(From Lab Manager Magazine / Rachel Muenz)
“A lot of the powerful environmental events that happen in the oceans occur when we’re not there,” says Deborah Kelley, director of the OOI Cabled Array
There’s a lot going on below the ocean waves off the coast of Oregon and Washington—activity most of us would miss if it weren’t for the Ocean Observatories Initiative’s (OOI’s) Cabled Array. This research array, one of seven such arrays of sensors, instruments, and robotic vehicles that are part of the OOI, is the only one supplied with high power and Internet through telecommunications cables along the seafloor. The OOI, funded by the National Science Foundation and managed by the nonprofit Consortium for Ocean Leadership, is part of the U.S. contribution to the Global Ocean Observing System.
“A lot of the powerful environmental events that happen in the oceans occur when we’re not there,” says Deborah Kelley, a professor at the University of Washington’s (UW’s) School of Oceanography and director of the OOI Cabled Array. “We’re rarely in the right place at the right time to monitor and interact with all the evolving processes [that impact the ocean], which include big storms, underwater eruptions, and large earthquakes.”
John Delaney, another UW oceanography professor and a former OOI Cabled Array director, was the visionary for the array, an idea born around 15 to 20 years ago out of the school’s research on underwater volcanoes and hot springs about a mile below the ocean’s surface.
“We would go out there every year, if we were lucky, with a robotic vehicle or a three-person sub, and the landscape would be dramatically different and the animals would change,” Kelley explains. “Clearly, from year to year, things were going on, but we weren’t there to witness these changes and measure the environmental parameters that caused these changes.”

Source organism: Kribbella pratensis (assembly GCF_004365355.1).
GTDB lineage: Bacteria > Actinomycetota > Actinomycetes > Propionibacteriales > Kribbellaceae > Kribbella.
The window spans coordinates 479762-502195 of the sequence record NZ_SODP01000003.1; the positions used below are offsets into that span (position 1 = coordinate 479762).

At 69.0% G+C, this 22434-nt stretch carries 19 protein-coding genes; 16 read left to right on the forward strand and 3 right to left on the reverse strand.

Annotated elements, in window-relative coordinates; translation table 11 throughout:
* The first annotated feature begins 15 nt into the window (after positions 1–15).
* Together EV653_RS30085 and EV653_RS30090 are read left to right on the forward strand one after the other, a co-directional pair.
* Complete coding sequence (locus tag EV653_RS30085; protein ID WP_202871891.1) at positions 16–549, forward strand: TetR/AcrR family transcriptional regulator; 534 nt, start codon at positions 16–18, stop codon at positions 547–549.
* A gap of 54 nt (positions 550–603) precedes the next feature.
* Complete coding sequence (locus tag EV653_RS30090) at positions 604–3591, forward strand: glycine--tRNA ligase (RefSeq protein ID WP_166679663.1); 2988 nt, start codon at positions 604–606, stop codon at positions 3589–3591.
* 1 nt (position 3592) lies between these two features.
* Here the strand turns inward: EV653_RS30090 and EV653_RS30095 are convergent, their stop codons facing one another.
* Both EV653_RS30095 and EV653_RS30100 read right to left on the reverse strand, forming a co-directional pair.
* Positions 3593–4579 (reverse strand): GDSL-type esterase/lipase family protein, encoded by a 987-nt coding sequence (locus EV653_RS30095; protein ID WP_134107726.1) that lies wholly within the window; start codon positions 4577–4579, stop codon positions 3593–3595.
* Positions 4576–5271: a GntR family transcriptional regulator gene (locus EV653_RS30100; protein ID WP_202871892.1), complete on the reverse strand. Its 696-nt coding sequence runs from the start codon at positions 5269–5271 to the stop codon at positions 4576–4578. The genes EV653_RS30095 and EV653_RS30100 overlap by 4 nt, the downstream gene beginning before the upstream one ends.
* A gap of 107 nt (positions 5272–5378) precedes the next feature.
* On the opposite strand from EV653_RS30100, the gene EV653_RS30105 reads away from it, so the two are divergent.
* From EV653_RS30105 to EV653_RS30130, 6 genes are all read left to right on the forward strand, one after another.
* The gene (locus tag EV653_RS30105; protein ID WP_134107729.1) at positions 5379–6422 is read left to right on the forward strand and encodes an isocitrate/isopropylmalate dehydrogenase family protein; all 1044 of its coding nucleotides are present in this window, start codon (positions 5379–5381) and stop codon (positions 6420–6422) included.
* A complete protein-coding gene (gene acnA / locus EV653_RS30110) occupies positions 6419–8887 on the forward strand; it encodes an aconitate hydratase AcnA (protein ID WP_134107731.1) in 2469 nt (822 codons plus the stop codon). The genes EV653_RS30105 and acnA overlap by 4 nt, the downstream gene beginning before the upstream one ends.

Providing power and Internet to the seafloor solves that issue, allowing for real-time monitoring as well as two-way communication between the operations center at UW and the instruments in the ocean. UW is one of four universities under contract to help manage and maintain various aspects of the OOI.
“We can interact 24 hours a day with the instruments out there, as things evolve,” Kelley says. “It’s a real game-changer in terms of understanding and monitoring, really being there with eyes and ears in the oceans 24 hours a day.”
All the data collected by both the Cabled Array and the six other OOI arrays are publicly available for researchers and anyone interested to use as they wish. Even those who have never been near the ocean can check out real-time video captured by the array’s cameras.
Along with being the only cabled research array in the OOI, the Cabled Array’s location is also part of what makes it unique. The section of seafloor it covers includes the Juan de Fuca Plate, a very active tectonic plate that’s easy to get to, giving researchers the ability to study volcanism at close range.
“It’s the world’s largest undersea volcanic observatory,” says Greg Ulses, OOI program director, about the Cabled Array. The other OOI arrays are located in the Gulf of Alaska, the Irminger Sea near Greenland, off the coast of New England, in the Argentine Basin, and in the Southern Ocean. The Endurance Array, also off the Oregon coast, complements the Cabled Array. OOI’s design and conception began about 10 years ago and it took around seven years to construct at a cost of roughly $300 million. It has been fully operational since only last year, Ulses says.
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